Shoulder problems in chronic stroke
Stroke is defined as a sudden expression of neurological malfunction caused by circulatory disturbances resulting in effects in main regions of brain (http://www.mountsinai.org/Other/Diseases/Stroke) and considered to be the single major cause of serious disability in the UK (Banks and Pearson et al., 2004). Usually stroke is classified based on causes, anatomy or management strategies. A demographic study indicated the incidence of stroke to be 20% lesser in females than males. The risk of stroke is twice or thrice higher in African-Americans compared to whites, and hence the risk of death due to stroke (AHA, 1998; PSRG, 1996). Survivability of the subjects is often related to the type of stroke which is further complicated by pre-existent conditions hypertension, heart diseases and diabetes and also other factors like age, sex and other predisposing factors (Banks and Pearson et al., 2004). People who suffer with stroke are reported to acquire sudden disabilities which may be mild or severe (Different Strokes, 2002) and of these shoulder problems with pain are more prevalent in almost 20% of elderly population (Daigneault and Cooney, 1998).
Various studies have been conducted to assess the effectiveness of different intervention techniques like analgesia, transcutaneous electrical stimulation, steroid injections and shoulder strapping (Price, 2002).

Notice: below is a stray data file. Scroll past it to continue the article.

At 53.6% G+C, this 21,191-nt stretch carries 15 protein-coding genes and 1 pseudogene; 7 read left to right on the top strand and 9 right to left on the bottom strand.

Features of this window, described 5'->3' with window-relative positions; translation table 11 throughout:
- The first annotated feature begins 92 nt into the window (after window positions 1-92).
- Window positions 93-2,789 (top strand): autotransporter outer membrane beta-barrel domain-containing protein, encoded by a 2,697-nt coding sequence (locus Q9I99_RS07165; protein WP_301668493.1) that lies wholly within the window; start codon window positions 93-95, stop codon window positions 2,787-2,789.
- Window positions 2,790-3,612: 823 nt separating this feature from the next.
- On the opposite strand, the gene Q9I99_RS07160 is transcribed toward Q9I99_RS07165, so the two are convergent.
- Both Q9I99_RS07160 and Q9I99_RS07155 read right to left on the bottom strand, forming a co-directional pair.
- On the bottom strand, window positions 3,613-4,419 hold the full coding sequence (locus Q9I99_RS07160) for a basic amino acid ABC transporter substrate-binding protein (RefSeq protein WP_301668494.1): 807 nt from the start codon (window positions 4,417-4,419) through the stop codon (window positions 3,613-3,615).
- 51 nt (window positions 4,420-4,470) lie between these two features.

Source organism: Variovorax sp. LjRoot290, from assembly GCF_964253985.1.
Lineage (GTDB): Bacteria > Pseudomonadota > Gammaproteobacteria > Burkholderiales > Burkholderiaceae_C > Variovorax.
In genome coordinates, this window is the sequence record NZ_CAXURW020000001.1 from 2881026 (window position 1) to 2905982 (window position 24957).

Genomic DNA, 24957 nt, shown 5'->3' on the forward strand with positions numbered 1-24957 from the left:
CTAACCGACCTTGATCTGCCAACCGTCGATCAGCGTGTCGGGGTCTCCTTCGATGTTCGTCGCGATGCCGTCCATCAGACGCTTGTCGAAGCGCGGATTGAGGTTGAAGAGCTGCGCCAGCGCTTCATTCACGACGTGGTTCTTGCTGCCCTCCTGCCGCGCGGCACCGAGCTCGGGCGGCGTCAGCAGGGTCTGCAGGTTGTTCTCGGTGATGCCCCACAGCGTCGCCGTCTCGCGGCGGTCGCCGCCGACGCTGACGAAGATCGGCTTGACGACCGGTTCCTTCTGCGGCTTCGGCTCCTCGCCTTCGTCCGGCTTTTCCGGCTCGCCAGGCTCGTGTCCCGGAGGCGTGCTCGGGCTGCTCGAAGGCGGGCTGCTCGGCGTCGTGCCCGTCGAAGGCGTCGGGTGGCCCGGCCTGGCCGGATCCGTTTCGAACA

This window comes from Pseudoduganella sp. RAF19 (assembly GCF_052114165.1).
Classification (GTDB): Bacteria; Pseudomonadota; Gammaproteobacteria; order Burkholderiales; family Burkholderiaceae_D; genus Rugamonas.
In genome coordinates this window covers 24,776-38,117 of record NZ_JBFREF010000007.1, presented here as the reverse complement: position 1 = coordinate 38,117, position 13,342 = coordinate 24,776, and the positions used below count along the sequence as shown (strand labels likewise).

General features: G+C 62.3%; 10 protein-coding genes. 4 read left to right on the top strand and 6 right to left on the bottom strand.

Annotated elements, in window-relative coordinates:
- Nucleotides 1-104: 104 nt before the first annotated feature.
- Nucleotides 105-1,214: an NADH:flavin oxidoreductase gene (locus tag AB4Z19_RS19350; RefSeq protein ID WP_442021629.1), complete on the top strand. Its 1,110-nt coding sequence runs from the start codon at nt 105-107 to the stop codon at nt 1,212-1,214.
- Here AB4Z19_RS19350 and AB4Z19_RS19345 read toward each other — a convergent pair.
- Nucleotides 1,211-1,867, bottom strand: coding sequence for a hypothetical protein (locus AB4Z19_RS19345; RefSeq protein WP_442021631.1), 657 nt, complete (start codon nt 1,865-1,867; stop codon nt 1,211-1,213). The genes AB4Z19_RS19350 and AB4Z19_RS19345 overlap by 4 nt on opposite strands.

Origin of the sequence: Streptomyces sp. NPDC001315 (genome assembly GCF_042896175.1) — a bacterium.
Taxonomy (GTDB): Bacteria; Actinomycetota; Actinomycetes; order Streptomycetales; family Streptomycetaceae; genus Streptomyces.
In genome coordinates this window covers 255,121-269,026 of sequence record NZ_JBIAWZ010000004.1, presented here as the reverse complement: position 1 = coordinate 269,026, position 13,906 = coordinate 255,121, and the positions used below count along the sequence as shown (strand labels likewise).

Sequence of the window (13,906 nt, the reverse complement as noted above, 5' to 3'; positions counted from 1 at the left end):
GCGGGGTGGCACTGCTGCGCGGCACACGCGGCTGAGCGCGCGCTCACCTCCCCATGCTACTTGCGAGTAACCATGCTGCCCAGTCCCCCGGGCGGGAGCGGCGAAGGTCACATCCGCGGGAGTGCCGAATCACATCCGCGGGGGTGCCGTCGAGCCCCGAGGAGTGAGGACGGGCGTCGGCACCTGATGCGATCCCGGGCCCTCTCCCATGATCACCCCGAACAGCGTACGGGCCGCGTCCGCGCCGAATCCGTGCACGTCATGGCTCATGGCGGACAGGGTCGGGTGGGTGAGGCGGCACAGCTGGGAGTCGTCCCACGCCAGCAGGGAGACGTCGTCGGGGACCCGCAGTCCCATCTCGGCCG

Researcher workers tend to use qualitative methods to find the core facts in the natural conditions with an attempt to explain the processes involved and the role of the patients in a disease condition, therapy program or any subject on which the study is based. The quality of life in people after stroke cannot be evaluated until steps are taken to explore the ideas of peoples themselves and we can understand that a particular scheme emerges following every such exercise (Greenhalgh and Taylor, 1997). Most of the studies which assess the quality of life after stroke follow Barthel Index to evaluate the improvement and the patient's physical activity (Mahoney and Barthel, 1965).
What is qualitative study?
It is the method to find out the ideas in a particular area with a goal to collect more information which is used in making hypotheses. The possible hypothesis in a research involving chronic stroke patients with shoulder problems will be related to the vital role of rehabilitation in improving shoulder conditions. Qualitative findings were also used to test the underlying behavioural theory upon which the intervention was based (Kinmonth et al., 1999).
It is a theoretical way to explain the deeper truth in disease conditions like stroke. In most cases, smaller focused groups are preferred than large sample size (Mays and Pope, 2000). This favours easy probing to investigate the matter in depth using approaches like classic ethnography, proven theory or shadowing. Pilot testing is a very useful qualitative method that can facilitate in developing a better quantitative strategy. This makes the quantitative approach more reliable and valid (Mays and Pope, 2000).